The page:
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Man gets 25 years in brother's slaying

January 20, 2003|by TAMELA BAKER

tammyb@herald-mail.com

A Halfway man was sentenced on Friday to 25 years in prison for the shooting death of his brother last year.

After hearing testimony about how the brothers had abused drugs together almost daily for a period of months, Washington County Circuit Judge Donald E. Beachley told the defendant, Charles Lee Leatherman, 33, that drugs led to the destruction of his family.

"You and your brother embarked on a lifestyle that could lead to nothing but tragedy," Beachley said. "Bottom line, someone was going to end up dead and someone was going to prison."

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Leatherman pleaded guilty in November to one count of second-degree murder in the shooting death of his brother, Ian Leatherman, 22, May 15 in their Halfway home. Ian Leatherman had been shot five times. Washington County Sheriff's deputies found a Remington .270-caliber rifle, live rounds and spent casings in the home.

At his sentencing Friday, Charles Leatherman testified that his brother had been an addict for a long time, and that in October 2001 he had started using drugs with Ian. Leatherman said he developed an addiction to cocaine, heroin and other drugs that eventually cost $1,500 to $2,000 a day.

"I tried it and enjoyed it," he said. "It was a big mistake."

Leatherman said he had inherited $600,000 to $700,000 after the death of his father. The inheritance included the home at 11226 Marbern Road in Halfway, a Pennsylvania property and $390,000 in cash and stocks that he began collecting in August 2001.

By the time of the shooting, Leatherman said the only asset left was the house.

On the day of the shooting, the brothers argued over food, drugs and money, with Ian Leatherman threatening Charles with the loaded gun. Citing a videotape from a home security system taken on the day of the shooting, Assistant Washington County State's Attorney Steve Kessell said "clearly Ian was in an agitated state. But Charles remains in control."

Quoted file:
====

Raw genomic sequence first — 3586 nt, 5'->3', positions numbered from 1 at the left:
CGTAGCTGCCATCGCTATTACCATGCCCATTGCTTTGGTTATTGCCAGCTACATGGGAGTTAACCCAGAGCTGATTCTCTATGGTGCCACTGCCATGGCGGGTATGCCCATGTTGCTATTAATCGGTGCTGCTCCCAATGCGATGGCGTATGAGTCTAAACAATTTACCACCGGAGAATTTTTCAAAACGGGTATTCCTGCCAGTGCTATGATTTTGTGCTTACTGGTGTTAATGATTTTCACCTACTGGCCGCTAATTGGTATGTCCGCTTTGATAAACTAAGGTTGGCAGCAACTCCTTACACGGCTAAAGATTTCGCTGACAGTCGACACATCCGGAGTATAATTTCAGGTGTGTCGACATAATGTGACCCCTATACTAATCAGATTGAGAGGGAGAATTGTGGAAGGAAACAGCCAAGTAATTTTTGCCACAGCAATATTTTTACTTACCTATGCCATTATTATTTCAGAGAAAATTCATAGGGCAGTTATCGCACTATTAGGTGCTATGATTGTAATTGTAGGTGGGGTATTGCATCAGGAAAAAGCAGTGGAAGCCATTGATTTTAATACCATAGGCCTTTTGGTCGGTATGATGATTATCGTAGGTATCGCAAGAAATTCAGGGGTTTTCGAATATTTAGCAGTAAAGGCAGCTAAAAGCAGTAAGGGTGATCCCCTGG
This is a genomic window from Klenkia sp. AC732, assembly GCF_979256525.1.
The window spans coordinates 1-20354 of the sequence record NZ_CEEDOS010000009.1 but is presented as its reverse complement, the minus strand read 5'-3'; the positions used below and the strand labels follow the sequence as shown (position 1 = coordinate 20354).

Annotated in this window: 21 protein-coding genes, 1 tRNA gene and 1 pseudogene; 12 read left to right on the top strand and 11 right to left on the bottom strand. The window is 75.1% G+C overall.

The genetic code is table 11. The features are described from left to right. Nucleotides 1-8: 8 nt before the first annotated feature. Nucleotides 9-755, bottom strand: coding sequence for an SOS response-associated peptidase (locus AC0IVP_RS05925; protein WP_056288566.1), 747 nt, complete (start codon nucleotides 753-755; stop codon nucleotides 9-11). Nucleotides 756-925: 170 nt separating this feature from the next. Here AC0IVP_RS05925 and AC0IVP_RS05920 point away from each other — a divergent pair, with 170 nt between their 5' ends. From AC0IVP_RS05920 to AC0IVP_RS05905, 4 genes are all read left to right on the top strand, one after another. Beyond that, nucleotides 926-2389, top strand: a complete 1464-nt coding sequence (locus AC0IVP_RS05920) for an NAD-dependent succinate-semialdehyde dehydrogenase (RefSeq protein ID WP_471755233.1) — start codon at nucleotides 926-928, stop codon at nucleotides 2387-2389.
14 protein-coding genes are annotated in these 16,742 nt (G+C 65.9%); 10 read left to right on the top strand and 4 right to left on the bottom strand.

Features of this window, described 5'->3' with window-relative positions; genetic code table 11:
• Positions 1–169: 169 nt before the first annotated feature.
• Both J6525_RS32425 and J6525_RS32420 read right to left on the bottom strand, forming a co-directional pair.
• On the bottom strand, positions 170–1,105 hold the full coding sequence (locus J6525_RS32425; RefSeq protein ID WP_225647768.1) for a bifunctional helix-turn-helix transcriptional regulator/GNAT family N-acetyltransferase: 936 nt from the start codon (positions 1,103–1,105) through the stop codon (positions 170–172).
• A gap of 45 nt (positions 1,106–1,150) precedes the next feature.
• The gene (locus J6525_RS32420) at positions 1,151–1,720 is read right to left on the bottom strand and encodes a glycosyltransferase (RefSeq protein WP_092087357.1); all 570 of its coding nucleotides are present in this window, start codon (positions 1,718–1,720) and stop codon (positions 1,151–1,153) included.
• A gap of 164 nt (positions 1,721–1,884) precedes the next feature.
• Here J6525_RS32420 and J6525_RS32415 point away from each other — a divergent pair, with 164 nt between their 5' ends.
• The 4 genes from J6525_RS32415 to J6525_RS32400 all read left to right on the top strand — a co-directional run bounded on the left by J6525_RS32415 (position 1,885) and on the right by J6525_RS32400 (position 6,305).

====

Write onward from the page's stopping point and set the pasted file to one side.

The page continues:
Charles had even wrestled the weapon away from his brother, Kessell said.

Acknowledging that there had been trouble between the brothers for some time - and that the Sheriff's Department had been summoned to the home on several occasions before the shooting - Kessell said Charles Leatherman "chose to end it by picking up the gun and unloading five shots into his brother.

"There was plenty of time between shots for Charles to put the gun down," Kessell said. "He chose not to."

He asked Beachley to sentence Leatherman to 30 years in prison, the maximum allowed for second degree murder.

Defense attorneys Mary Riley and Michael Morrissette argued that Leatherman's judgment had been impaired by drug abuse and by a mental disorder that had also afflicted Ian Leatherman and their father. The day of the shooting, Riley said, "was a typical day for them except that they were out of money - so it was the end of the line. And it was the first time Ian had pointed a gun at Charles."

"The question is not whether (Charles Leatherman) should be punished but the degree to which he should be punished," Morrissette said. "These events were precipitated by the victim pointing a loaded gun at the defendant."

Kessell said he was satisfied with the sentence although it was not the maximum he had asked for.

"We asked for the maximum, but realistically we didn't expect 30 years," he said.

Leatherman will get credit for the time he has served since his arrest.

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